Ingles: And I know a lot of people do like to point to the media. What role does popular culture, music, movies, television, the internet seem to play these days?
Wolfe: It’s a bigger and bigger role. It’s always been there. Kids do look for clues as to how to behave from the movies, from books, from everything. They always have and that’s healthy, but nowadays some of the messages are not healthy. If you have a concern about how am I supposed to deal with this? I’m angry at my girlfriend, what should I do? If you type that into Google, you’ll get some pretty horrendous responses about things you can do and they’re all negative. The advice kids rely on sometime is not healthy advice at all. They go to their peers first. They go to the internet second typically. If the peers have some ideas, some healthy messages, that’s great, but if we haven’t taught them what to say, they’ll get the wrong message too often. The media plays a very powerful role in a negative fashion but it can also play a role in a very helpful positive fashion if we provide more opportunities for that.
Ingles: Well David, I’d like to look into your Fourth R curriculum a bit to see what does address an upstream or early prevention approach to reducing dating violence and stalking or relationship homicides later in life. I’m looking at your website, which we have a link to on our Peace Talks Radio website too, at a list of preliminary desired outcomes for this program in the schools that addresses youth dating and peer violence. I know we won’t be able to cover everything, but let’s just sample a little bit of these areas. It starts with the level of the individual students and a focus on improving interpersonal skills, but what specifically, what scenarios are the students asked to grapple with here and how does the program make an impact?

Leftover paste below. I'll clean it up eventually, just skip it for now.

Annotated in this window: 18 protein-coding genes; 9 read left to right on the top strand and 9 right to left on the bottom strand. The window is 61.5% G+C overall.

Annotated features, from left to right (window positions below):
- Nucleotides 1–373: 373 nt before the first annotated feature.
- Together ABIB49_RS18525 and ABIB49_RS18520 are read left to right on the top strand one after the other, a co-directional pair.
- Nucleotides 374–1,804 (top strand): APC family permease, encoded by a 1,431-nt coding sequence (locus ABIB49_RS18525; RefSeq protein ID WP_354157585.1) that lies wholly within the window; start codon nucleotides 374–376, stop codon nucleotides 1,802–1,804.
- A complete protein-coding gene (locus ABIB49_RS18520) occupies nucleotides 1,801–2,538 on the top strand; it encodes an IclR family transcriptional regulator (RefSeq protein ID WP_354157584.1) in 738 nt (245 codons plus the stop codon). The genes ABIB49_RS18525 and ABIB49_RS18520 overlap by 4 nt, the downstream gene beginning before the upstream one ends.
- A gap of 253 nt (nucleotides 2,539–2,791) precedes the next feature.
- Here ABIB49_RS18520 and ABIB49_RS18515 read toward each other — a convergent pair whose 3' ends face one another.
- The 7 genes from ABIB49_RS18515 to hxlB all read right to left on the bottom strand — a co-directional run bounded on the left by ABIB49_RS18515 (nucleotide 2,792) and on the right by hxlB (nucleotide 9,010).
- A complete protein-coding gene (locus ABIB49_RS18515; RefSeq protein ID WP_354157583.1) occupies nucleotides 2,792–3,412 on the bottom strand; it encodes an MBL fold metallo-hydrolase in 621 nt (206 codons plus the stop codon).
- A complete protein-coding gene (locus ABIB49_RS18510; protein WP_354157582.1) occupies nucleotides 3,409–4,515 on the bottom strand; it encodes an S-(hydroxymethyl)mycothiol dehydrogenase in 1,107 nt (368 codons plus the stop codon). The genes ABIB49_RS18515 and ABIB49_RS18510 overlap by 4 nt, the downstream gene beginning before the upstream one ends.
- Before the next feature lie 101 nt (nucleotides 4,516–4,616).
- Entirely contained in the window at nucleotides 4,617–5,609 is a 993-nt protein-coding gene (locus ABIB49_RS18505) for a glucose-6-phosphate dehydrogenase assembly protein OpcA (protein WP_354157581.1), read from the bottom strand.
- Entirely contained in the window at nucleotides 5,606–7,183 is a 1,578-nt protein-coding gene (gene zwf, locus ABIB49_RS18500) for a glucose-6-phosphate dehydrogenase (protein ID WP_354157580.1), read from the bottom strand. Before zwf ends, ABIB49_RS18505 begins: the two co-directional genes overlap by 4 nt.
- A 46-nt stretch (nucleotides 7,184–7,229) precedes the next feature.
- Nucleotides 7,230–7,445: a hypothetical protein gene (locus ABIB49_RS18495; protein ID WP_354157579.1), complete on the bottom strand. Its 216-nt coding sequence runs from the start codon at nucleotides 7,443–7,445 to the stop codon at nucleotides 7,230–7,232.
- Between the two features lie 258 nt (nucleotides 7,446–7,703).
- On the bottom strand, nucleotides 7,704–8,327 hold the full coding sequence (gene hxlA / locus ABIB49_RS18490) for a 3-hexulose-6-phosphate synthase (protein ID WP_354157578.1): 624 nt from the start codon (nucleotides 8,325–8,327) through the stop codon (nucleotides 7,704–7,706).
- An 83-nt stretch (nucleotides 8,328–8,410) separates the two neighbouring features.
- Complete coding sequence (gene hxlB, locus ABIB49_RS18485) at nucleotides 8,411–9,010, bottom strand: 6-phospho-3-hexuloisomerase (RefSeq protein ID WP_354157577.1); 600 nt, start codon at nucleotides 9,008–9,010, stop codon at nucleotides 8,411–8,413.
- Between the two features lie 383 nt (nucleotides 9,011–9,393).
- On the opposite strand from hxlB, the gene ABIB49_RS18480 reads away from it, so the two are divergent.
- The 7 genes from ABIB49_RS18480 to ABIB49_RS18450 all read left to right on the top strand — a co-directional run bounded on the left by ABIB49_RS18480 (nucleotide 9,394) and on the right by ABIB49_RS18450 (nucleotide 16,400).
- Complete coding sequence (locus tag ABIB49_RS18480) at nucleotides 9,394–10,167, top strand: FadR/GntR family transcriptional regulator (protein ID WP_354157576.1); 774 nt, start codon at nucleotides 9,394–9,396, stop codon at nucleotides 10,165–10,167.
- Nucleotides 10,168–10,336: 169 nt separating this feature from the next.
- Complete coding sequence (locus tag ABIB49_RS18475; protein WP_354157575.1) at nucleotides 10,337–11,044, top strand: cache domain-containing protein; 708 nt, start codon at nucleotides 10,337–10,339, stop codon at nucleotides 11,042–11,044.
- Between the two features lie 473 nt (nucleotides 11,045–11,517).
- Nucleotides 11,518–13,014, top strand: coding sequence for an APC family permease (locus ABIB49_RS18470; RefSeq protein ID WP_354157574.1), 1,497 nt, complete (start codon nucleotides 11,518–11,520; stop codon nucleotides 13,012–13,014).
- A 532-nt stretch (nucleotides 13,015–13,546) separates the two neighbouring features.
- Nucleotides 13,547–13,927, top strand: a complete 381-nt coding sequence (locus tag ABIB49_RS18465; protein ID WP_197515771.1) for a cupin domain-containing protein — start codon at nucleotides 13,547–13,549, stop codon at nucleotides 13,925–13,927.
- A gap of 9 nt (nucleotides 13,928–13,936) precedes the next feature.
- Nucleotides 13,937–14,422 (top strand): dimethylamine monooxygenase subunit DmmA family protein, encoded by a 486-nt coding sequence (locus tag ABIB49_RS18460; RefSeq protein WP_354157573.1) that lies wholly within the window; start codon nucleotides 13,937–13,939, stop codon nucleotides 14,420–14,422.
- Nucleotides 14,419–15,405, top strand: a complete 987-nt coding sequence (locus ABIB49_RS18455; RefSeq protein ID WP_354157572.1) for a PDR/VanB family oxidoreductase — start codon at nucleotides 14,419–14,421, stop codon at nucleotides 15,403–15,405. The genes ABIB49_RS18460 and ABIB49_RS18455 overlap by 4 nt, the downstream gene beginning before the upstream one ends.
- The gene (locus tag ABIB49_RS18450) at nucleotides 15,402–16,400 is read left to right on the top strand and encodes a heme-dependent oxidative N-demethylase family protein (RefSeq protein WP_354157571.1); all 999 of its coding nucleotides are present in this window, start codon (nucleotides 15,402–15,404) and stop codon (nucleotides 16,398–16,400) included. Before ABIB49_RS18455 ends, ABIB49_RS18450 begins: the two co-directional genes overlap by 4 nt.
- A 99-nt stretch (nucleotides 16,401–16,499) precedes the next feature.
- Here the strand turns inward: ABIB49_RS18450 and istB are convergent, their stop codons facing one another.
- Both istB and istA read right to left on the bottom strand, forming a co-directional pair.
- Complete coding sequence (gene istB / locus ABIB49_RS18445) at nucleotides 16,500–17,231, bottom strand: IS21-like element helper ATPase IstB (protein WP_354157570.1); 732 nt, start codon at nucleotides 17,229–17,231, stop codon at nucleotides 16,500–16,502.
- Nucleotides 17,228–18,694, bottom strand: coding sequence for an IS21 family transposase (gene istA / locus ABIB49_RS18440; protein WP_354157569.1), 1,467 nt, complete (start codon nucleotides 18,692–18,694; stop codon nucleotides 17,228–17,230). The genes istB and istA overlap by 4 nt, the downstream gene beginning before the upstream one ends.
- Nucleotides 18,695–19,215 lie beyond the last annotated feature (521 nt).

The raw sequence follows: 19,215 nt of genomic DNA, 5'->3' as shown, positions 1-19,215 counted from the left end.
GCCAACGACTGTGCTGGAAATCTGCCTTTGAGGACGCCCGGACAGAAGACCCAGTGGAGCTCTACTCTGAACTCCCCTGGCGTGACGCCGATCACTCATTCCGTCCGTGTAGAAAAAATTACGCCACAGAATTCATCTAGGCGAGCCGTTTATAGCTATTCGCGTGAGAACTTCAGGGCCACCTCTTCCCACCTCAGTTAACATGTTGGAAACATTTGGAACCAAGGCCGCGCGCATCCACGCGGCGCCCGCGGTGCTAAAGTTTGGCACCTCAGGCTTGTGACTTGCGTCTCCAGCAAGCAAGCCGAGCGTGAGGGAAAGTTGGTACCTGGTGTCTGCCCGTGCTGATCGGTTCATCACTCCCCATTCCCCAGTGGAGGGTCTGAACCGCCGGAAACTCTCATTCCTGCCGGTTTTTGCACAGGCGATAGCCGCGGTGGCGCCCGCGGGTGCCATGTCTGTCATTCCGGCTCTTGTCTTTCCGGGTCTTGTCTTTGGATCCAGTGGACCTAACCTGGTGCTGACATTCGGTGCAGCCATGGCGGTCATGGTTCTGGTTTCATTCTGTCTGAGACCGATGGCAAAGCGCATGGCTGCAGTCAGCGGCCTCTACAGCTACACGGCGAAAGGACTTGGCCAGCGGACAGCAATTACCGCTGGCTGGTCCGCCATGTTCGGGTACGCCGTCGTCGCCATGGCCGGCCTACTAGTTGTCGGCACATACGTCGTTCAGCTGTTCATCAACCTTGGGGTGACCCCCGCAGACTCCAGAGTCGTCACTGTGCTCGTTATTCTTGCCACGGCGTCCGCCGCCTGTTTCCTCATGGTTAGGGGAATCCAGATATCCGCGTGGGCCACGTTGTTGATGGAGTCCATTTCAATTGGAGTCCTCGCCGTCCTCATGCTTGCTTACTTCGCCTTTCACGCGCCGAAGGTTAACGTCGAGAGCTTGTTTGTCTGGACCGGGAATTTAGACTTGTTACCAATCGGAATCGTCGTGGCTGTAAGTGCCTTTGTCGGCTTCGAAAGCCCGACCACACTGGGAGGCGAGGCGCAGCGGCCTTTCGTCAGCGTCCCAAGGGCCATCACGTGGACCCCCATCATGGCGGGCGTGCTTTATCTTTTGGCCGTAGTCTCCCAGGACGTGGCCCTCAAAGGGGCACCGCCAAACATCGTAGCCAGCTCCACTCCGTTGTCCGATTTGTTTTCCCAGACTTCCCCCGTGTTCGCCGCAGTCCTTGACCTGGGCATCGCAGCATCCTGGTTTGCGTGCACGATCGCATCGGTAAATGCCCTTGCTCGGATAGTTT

Wolfe: Well let me preface that by saying that nowadays in grades seven, eight, nine, throughout the U.S. and Canada and other countries, students are supposed to be taught these types of skills, but typically they’ve been taught in a very rote didactic fashion. The teacher just explains the skills, they don’t teach them. It would be similar to teaching basketball by just explaining basketball and not practicing it.
What we did is we said, these skills really are important and they’re fun to practice and so we broke it down like that. In our province for example, kids have to learn the difference between assertion and aggression and passivity. You can explain it on the board or you can actually demonstrate it and practice it and show other kids on videos practicing it and critique the good things, the bad things, and engage the youth in it. That’s what we try to do in the classroom is to make it much more active and more fun and more realistic for kids.
Ingles: Well slow that down a little bit and give us a little bit of the distinction that students would be learning between assertion, aggression and passivity.